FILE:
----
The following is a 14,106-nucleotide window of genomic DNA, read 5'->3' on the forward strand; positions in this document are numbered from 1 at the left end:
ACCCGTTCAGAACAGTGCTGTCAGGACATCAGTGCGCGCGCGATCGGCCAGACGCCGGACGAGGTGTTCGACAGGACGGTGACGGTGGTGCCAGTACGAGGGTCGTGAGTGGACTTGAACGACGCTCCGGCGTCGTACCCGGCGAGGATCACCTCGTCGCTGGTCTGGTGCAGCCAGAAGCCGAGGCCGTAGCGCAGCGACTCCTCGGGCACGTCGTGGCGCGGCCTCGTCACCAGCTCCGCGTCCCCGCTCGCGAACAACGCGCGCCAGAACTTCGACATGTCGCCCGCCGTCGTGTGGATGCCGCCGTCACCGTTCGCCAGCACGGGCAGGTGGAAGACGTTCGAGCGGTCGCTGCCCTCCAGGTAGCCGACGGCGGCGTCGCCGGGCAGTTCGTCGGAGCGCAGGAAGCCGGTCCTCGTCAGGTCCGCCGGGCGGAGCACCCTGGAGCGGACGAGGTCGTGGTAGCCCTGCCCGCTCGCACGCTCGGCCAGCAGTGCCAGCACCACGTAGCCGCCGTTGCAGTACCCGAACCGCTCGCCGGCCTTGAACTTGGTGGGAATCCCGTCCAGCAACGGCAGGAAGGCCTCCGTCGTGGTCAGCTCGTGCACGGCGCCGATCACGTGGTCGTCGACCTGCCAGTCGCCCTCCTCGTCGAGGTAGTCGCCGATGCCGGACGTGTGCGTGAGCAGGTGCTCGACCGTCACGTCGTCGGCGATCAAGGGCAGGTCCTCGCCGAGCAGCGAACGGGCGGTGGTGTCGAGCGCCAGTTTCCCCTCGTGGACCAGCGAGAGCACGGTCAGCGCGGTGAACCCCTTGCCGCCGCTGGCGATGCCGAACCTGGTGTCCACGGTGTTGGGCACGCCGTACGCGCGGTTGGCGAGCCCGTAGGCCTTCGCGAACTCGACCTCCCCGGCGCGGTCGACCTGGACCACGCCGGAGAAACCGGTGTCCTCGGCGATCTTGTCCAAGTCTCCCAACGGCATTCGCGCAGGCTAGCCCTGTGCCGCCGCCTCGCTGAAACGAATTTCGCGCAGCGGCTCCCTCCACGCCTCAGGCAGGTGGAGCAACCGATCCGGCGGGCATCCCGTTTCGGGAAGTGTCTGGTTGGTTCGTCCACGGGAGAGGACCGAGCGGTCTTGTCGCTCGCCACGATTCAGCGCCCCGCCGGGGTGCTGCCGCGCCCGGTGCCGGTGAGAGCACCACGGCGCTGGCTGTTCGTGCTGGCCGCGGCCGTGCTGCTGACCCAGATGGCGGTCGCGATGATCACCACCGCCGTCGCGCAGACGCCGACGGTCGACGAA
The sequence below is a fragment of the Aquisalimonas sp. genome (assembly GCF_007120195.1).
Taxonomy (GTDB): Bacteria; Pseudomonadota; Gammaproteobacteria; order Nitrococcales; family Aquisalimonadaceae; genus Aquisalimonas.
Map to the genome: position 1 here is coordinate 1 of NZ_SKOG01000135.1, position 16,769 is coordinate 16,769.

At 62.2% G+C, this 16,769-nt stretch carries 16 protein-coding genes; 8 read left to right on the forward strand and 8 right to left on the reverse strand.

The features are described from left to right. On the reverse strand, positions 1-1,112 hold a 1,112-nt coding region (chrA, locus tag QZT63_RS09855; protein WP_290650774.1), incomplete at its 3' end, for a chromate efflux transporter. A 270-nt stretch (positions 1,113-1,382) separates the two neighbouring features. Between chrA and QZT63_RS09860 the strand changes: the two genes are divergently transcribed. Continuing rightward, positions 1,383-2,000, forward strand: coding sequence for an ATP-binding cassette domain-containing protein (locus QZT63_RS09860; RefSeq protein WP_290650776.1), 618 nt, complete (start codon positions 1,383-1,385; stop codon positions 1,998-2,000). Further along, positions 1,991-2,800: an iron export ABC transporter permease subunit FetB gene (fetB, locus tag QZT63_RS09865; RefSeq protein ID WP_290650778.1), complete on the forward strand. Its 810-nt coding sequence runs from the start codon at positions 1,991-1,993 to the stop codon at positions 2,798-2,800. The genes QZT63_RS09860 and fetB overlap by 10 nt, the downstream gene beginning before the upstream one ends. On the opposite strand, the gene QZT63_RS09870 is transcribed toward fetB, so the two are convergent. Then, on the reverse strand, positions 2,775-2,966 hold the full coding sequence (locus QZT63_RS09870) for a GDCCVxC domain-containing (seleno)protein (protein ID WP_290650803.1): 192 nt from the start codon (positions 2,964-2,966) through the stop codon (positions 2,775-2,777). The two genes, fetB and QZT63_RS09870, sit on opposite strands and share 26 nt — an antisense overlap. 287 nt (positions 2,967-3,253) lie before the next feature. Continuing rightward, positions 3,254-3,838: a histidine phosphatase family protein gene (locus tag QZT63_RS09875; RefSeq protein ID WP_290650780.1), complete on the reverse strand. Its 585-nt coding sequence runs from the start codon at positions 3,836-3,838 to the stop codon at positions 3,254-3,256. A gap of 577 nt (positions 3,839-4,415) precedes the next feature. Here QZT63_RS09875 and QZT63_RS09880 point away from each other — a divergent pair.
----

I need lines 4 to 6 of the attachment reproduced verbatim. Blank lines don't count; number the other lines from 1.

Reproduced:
Taxonomy (GTDB): Bacteria; Pseudomonadota; Gammaproteobacteria; order Nitrococcales; family Aquisalimonadaceae; genus Aquisalimonas.
Map to the genome: position 1 here is coordinate 1 of NZ_SKOG01000135.1, position 16,769 is coordinate 16,769.

At 62.2% G+C, this 16,769-nt stretch carries 16 protein-coding genes; 8 read left to right on the forward strand and 8 right to left on the reverse strand.